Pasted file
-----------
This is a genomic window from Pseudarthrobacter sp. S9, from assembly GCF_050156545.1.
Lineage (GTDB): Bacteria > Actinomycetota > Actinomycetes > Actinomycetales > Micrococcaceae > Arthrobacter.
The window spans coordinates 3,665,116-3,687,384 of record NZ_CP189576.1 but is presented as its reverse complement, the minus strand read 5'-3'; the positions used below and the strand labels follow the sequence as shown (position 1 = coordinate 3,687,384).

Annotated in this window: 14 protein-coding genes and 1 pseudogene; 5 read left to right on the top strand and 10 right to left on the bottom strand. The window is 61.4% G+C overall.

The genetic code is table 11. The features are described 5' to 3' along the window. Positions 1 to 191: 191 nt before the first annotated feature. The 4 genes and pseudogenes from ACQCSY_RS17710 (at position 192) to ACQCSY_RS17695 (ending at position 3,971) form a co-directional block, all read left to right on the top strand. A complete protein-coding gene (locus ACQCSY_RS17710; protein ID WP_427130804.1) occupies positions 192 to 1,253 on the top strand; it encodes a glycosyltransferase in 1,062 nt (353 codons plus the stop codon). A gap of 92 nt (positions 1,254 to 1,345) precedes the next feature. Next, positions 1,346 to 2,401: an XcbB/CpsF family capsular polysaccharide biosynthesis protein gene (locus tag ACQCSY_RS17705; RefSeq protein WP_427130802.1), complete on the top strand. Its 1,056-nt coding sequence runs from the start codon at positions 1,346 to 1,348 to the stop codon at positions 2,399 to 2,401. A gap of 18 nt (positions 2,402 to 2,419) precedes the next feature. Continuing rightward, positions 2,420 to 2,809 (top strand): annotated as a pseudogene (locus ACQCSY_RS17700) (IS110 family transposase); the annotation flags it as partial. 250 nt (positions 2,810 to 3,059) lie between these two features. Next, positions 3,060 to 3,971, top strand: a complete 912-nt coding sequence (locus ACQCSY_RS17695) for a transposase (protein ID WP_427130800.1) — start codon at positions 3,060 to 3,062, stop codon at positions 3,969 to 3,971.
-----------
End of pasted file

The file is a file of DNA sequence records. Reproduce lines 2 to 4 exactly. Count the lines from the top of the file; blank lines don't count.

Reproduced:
Lineage (GTDB): Bacteria > Actinomycetota > Actinomycetes > Actinomycetales > Micrococcaceae > Arthrobacter.
The window spans coordinates 3,665,116-3,687,384 of record NZ_CP189576.1 but is presented as its reverse complement, the minus strand read 5'-3'; the positions used below and the strand labels follow the sequence as shown (position 1 = coordinate 3,687,384).

Annotated in this window: 14 protein-coding genes and 1 pseudogene; 5 read left to right on the top strand and 10 right to left on the bottom strand. The window is 61.4% G+C overall.